Posted by Jill Worth | 03 / 07 / 16 0 Comments

There are many risks involved in selecting an OEM suppliers. Understanding them is essential to running a successful business. In our white paper "Hidden Risks in Your Offshore Supply Chain", we’ll examine three strategic areas to include in your supplier selection process: Cost, Scheduling, and Compliance.

Cost

Cost is not just the final price you pay for a part. Cost also includes shipping, time to market delays, quality control checks as well as labor. Cheap foreign labor is becoming more expensive.  Offshore suppliers face a more demanding workforce. And, today’s consumers are demanding that suppliers provide improved working conditions and pay. All of this is driving up the unit cost of goods sold.

Are you aware of the hidden risks associated with your offshore supply chain?  Download our new PDF guide

Scheduling

Just as important as the cost of goods, is scheduling. Scheduling is a tricky area where small changes can have a big downstream impact. If a supplier is far removed from the end consumer, additional time should be built into the delivery schedule to compensate for various factors.   Additional lead time will help manage inventory levels to accommodate customer needs. Time in transit should include not only the time to port, but from port to final destination. It’s wise to have a “cushion” to allow for any unforeseen factory delays or customs snags.

Compliance

Lastly, businesses must consider compliance requirements. While not all products require a lot of scrutiny to pass government requirements, there are many classifications of goods that must be well documented. Remember the lead paint found in children’s toys several years ago?  This product flaw sparked additional oversight and inspections for an array of consumer goods.  Obviously, food, drugs and anything for children are on the top of the list. However, component parts and materials in products might need to pass inspection as well. Many foreign suppliers are not aware of our government’s requirements, or they may find ways to work around the regulations. It is the responsibility of the importing company to guarantee their goods meet all the guidelines. Failure to do so could end in customs confiscation. Worse case, the importing company may be asked to destroy the shipment.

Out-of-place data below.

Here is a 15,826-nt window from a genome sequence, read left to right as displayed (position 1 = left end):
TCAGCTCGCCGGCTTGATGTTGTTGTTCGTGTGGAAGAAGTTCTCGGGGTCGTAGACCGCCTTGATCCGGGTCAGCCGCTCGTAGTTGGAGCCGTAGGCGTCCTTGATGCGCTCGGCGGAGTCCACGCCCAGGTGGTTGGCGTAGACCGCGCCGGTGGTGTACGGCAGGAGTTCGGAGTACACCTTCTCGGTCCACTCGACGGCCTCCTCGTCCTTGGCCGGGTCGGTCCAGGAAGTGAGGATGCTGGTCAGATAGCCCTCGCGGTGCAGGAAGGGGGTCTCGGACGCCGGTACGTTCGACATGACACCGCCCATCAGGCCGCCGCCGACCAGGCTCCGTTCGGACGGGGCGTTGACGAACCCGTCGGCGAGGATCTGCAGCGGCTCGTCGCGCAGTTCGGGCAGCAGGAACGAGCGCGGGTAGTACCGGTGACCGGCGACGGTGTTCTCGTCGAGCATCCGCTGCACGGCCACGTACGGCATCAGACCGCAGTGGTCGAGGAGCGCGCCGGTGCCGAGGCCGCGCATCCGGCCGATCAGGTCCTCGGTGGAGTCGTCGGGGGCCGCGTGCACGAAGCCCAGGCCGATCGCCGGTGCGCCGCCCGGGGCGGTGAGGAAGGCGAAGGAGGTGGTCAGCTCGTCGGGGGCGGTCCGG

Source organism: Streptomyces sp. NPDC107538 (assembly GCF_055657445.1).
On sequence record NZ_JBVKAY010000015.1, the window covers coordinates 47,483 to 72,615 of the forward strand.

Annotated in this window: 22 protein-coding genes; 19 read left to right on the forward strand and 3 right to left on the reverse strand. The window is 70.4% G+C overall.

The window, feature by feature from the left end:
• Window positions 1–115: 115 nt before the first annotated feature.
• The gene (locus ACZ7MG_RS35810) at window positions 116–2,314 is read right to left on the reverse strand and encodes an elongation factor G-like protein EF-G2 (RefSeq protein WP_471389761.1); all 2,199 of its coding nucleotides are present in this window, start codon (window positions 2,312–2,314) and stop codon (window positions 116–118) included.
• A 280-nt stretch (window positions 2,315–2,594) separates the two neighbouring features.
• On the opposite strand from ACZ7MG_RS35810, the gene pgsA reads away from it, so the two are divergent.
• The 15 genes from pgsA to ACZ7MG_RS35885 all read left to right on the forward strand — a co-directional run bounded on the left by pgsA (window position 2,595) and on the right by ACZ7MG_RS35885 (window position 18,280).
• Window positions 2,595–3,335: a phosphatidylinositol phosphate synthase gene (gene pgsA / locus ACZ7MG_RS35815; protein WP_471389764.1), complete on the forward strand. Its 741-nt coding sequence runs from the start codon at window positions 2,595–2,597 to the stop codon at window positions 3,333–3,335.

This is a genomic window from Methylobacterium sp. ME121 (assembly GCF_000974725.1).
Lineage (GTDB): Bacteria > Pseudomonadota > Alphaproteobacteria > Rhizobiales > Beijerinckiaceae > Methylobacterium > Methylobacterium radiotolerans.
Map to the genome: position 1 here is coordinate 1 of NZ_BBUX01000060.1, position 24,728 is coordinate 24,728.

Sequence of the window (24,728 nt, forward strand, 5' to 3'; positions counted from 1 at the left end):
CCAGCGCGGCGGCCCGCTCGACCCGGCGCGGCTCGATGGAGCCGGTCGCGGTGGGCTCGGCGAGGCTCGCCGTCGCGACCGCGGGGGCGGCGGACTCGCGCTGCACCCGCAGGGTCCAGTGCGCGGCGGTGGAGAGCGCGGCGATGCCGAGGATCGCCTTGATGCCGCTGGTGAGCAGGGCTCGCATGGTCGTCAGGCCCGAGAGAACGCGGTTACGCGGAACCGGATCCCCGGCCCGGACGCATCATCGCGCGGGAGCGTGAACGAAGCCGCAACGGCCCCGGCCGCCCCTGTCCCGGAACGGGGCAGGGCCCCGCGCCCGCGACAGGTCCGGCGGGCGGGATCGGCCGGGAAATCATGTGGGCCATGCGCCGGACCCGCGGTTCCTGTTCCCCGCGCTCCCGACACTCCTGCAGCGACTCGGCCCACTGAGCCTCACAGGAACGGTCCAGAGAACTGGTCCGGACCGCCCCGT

In the infographic below, we highlight the three primary areas we focus on throughout the white paper and that should be included in your strategic decision-making process. When you take all of the factors into account that can impact the cost, scheduling and quality of your manufactured part, you can make a more informed decision about your supplier selection.

Download the whitepaper at www.rodongroup.com/supplychain 

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Topics: Manufacturing, Reshoring, American vs. Overseas Manufacturing


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